Given the chance, most human beings will use their positions for personal gain.
Thus nearly everyone is capable of engaging in some form of corruption. Some people, out of personal commitment borne of piety or family and social upbringing, may avoid anything like theft, abuse of office, bribe-taking/giving - practices we euphemistically call corruption.
Yet this is the exception, not the rule. Generally, people use their offices and positions for personal benefit. So, what remedies can we look to?
First, we must close all loopholes that accord individuals undue discretionary power, amenable to misuse and abuse. However, in practice this is difficult. Individuals holding public office must wield not just sufficient power and authority but also discretion in exercising their duties.
Second, the age-old practice has been to build complex, hierarchical and detailed bureaucratic systems such that no one individual can engage in infractions without being detected. The irony in Uganda is that the more red-tape we have, the more centres of corruption are fostered.
The third remedy is to make corruption too costly for everyone. This can be done through a system that severely punishes theft, abuse and misuse of public (including privately-managed) resources while rewarding honesty and hard-work. This would work in a country like Uganda, and the case of Singapore is instructive.
Singapore faced stupendous existential threats shortly after splitting from Malaysia in 1965. There was no state apparatus to run a country surrounded by hostile yet relatively powerful neighbours.
The population was very poor (GDP per capita was $500 in 1959; it's close to $60,000 today). Founding Prime Minister Lee Kuan Yew and his colleagues understood that Singapore had to build everything from scratch - and perform at their very best. Failure was not a choice; efficiency and frugality a must.
They had to run an immaculate government. Lee established the Corrupt Practices Investigations Bureau (CPIB). The government also enacted stringent anti-graft laws.
"The most effective change we made in 1960," writes Lee in his 2000 autobiography, "was to allow the courts to treat that an accused was living beyond his means or had property his income could not explain as corroborating evidence that the accused had accepted or obtained a bribe." Lee adds: "we had established a climate of opinion which looked upon corruption in public office as a threat to society."
The CPIB investigated anyone, including senior ministers and longtime confidants of Lee. In one case, as the CPIB closed in on a senior minister accused of taking an $800,000 bribe, he sought Lee's intervention, pleading innocent. Lee advised his colleague to let the CPIB complete its investigations and clear him! Shortly, the minister committed suicide, leaving a note for Lee.
He expressed regret for his mistake, noting he had opted for the ultimate punishment to save himself the ignominy of a public prosecution.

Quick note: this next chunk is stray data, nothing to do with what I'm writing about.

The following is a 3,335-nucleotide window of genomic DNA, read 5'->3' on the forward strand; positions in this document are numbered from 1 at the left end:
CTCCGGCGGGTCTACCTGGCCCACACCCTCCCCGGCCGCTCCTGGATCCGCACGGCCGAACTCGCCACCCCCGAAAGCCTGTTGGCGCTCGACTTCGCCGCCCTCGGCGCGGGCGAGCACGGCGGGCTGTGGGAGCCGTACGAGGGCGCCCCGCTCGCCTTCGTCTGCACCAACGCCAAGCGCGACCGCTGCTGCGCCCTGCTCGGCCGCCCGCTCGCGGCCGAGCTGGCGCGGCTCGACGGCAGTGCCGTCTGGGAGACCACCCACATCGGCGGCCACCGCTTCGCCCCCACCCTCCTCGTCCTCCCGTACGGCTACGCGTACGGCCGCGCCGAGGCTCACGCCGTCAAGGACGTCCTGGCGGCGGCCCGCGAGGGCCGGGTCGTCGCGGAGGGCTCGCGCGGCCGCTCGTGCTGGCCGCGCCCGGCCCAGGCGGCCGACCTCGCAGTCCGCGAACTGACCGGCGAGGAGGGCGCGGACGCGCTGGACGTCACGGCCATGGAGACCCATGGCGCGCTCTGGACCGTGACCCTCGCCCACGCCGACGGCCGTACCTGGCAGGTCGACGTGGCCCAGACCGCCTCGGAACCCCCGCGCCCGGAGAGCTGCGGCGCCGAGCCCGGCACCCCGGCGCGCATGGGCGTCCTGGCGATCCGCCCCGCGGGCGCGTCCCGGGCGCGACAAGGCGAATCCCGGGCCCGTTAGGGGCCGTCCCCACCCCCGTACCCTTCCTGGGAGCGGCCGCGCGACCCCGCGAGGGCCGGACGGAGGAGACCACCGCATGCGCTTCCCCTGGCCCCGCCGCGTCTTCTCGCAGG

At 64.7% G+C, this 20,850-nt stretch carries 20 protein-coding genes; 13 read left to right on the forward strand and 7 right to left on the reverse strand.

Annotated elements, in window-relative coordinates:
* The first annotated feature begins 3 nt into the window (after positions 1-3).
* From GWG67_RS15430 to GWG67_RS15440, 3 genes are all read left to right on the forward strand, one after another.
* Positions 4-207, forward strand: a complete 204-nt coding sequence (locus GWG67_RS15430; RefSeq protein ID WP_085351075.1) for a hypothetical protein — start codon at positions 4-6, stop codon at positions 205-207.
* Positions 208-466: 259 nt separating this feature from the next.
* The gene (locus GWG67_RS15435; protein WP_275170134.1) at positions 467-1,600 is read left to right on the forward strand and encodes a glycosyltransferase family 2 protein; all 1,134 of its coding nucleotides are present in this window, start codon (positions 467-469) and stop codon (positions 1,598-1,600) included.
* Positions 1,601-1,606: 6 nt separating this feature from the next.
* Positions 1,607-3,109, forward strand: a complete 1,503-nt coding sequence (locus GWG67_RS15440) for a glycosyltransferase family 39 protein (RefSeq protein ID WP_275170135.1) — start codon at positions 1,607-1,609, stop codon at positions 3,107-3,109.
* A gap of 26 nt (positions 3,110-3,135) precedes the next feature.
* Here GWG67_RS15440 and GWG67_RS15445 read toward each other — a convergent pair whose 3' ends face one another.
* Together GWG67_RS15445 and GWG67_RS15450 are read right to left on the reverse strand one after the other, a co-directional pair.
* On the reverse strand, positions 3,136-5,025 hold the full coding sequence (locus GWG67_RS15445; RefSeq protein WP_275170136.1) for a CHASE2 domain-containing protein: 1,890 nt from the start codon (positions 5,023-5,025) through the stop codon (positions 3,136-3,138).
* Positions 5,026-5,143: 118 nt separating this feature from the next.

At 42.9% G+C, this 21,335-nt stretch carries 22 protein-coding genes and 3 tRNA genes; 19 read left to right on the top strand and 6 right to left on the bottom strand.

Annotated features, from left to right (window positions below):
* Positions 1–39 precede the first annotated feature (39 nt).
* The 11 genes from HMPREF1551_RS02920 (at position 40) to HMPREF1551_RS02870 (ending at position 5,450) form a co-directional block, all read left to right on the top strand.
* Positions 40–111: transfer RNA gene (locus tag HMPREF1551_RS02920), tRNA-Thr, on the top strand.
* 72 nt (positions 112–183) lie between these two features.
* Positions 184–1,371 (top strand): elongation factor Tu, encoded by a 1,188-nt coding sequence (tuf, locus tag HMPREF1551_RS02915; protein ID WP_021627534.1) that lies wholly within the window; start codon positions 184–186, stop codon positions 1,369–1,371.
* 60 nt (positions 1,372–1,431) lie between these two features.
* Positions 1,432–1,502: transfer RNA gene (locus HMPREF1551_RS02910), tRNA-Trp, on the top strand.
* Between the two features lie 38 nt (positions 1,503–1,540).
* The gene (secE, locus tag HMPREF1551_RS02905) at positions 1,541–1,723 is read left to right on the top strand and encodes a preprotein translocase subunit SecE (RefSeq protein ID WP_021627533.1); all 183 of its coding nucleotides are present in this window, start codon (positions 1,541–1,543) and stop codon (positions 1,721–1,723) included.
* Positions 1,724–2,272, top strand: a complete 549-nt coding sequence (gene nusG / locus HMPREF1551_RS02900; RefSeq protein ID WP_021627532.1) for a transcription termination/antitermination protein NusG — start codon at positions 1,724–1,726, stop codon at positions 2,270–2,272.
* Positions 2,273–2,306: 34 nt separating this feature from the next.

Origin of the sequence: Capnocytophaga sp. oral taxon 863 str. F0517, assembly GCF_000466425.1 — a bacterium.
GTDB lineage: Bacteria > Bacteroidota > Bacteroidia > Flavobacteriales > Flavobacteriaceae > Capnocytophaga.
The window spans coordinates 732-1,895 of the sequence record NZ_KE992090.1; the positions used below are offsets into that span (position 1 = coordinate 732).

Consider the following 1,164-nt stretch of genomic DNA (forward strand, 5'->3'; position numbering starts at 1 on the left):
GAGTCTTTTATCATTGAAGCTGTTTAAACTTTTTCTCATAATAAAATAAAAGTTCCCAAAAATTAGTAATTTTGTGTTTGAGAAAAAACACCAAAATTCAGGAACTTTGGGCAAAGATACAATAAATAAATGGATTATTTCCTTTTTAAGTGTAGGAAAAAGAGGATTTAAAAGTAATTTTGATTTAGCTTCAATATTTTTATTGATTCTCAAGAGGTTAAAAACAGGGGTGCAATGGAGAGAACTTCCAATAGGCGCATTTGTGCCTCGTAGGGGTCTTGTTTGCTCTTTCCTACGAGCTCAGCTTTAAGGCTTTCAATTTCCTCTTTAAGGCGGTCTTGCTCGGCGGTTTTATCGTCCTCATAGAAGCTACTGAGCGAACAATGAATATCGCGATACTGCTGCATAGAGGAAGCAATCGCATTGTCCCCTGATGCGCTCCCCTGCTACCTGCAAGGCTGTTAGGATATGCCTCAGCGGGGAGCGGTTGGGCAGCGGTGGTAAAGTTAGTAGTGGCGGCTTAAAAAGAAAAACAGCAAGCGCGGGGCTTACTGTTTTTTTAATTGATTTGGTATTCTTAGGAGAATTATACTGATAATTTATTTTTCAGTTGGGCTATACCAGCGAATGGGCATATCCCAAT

But what do we see in Uganda?
In the late 1990s General Salim Saleh was involved in the infamous "junk helicopter" scandal. Saleh confessed to President Museveni that he took an (incidentally) $800,000 bribe. The president forgave him but ordered that the money be used for development or something like that. What if Museveni had done something different: forwarded Saleh's case to our equivalent of Singapore's CPIB.
The agency would have completed its investigations and prosecuted Saleh, securing a court conviction. The court would likely have been lenient to a first-time offender, handing him a two-year jail sentence, a fine of $50,000 and order that the bribe money goes to the treasury. General Saleh would serve half his jail term and get a presidential pardon. More than ten years later, we wouldn't have a Kazinda-gate.
We have a directorate of Ethics and Integrity, and a minister. We also have a minister for National Guidance! Every Sunday, we also pray for our leaders to stop being corrupt. What is more, the government started a programme of teaching patriotism in schools. Undoubtedly the patriotism curriculum includes "love for the country," which entails desisting from swindling public resources.
"It is easy to start off with high moral standards, strong convictions and determination to beat down corruption," opines Lee. "But it is difficult to live up to these good intentions unless the leaders are strong and determined enough to deal with all transgressors, and without exceptions."
How about enacting a law that will make acts of corruption and abuse of office, even with the remotest connection to the poor state of our hospitals and schools, capital offences? Our own 'CPIB' would investigate properties in Kampala and beyond, and ascertain who owns what and how they acquired it.
One does not require rocket science for this. But even with such science, the NRM government and President Museveni would be risking a "coup." Teddy Seezi Cheeye and Mike Mukula are in Luzira but hundreds, if not thousands, are in their offices and ill-gotten homes.
The author is a PhD student in Political Science at Northwestern University, Evanston/Chicago-USA.